Jeffrey Epstein broke several bones in his neck in his apparent suicide, a post-mortem has reportedly found.
The disgraced US financier, who was found dead in his jail cell while awaiting trial on sex trafficking charges, broke the hyoid bone close to the Adam’s apple, the Washington Post said.
It is a bone not commonly broken when hanged, an expert told the paper, but can be more easily broken in older people.
The breakage can also occur when someone is strangled.
It comes as NBC reported the US flags on the multimillionaire’s private island were lowered to half-mast after his death on Saturday.
Captain Kelly Quinn, owner of Salty Dog Day Sails, who spotted the flags at half-mast, said: “It was a real moment out there and it just felt so heavy.
“I didn’t feel there was a realness of the end of Jeffrey Epstein until I saw that. That was a lot more literal.
“They’re doing this as a remembrance, but the irony is he’ll only be remembered for the deviance.”
NBC also reported that Epstein’s body has been claimed by an anonymous “associate”.
The convicted sex offender was found dead in the Metropolitan Correctional Facility in New York City.
It was previously reported by unidentified sources that he was found hanged.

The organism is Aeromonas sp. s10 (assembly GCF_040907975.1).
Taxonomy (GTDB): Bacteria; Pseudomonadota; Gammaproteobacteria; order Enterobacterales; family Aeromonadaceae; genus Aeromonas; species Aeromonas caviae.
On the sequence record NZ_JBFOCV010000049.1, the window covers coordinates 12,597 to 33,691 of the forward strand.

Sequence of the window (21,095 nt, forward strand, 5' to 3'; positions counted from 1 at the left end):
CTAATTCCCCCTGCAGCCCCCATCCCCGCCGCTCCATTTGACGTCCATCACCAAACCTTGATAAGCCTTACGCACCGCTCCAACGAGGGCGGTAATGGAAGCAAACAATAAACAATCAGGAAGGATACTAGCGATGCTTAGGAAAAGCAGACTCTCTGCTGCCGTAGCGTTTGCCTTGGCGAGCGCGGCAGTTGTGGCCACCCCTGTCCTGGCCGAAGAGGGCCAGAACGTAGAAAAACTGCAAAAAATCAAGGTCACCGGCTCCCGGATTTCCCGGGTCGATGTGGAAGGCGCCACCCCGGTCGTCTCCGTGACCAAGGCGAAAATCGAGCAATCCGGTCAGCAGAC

Epstein, 66, had been on suicide watch but was later moved back to a regular cell.
His death came two weeks after he was reportedly found unconscious with neck injuries on the floor of his cell. His lawyers declined to comment at the time.
According to the Bureau of Prisons, Epstein had been in the federal jail’s special housing unit, a heavily secured part of the prison which separates high-profile inmates from the general population.
It was the same unit where drug lord Joaquin “El Chapo” Guzman was held until he was moved to the Supermax prison in Colorado.
Multiple news reports have suggested guards did not follow procedures to check on Epstein, and that he was left alone for as long as three hours.
The US attorney general William Barr has called for an investigation into his death.
A team at the jail started work on an “after action” review earlier this week, a process automatically triggered by events such as an inmate’s death and headed up by a prison bureau director from another region.
They are separate from FBI and US Department of Justice investigations.